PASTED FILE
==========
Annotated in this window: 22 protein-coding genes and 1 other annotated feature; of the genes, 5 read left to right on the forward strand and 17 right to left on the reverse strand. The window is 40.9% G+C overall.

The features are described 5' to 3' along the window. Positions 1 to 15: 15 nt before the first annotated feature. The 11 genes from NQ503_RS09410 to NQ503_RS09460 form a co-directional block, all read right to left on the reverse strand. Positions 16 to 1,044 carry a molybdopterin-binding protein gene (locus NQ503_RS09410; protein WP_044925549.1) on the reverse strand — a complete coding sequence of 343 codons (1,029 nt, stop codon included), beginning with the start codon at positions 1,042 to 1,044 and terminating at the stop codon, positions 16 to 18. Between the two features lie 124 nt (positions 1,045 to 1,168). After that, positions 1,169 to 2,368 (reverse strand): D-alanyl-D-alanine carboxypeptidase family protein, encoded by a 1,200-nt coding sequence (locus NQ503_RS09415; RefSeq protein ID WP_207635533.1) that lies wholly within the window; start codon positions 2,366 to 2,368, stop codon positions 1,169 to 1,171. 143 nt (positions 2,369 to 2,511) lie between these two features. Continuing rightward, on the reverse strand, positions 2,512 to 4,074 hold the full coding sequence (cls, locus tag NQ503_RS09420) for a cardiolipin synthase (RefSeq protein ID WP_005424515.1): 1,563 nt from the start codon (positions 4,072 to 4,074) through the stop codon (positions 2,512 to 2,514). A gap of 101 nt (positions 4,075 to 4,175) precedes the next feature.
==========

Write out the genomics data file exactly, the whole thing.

Annotated in this window: 22 protein-coding genes and 1 other annotated feature; of the genes, 5 read left to right on the forward strand and 17 right to left on the reverse strand. The window is 40.9% G+C overall.

The features are described 5' to 3' along the window. Positions 1 to 15: 15 nt before the first annotated feature. The 11 genes from NQ503_RS09410 to NQ503_RS09460 form a co-directional block, all read right to left on the reverse strand. Positions 16 to 1,044 carry a molybdopterin-binding protein gene (locus NQ503_RS09410; protein WP_044925549.1) on the reverse strand — a complete coding sequence of 343 codons (1,029 nt, stop codon included), beginning with the start codon at positions 1,042 to 1,044 and terminating at the stop codon, positions 16 to 18. Between the two features lie 124 nt (positions 1,045 to 1,168). After that, positions 1,169 to 2,368 (reverse strand): D-alanyl-D-alanine carboxypeptidase family protein, encoded by a 1,200-nt coding sequence (locus NQ503_RS09415; RefSeq protein ID WP_207635533.1) that lies wholly within the window; start codon positions 2,366 to 2,368, stop codon positions 1,169 to 1,171. 143 nt (positions 2,369 to 2,511) lie between these two features. Continuing rightward, on the reverse strand, positions 2,512 to 4,074 hold the full coding sequence (cls, locus tag NQ503_RS09420) for a cardiolipin synthase (RefSeq protein ID WP_005424515.1): 1,563 nt from the start codon (positions 4,072 to 4,074) through the stop codon (positions 2,512 to 2,514). A gap of 101 nt (positions 4,075 to 4,175) precedes the next feature.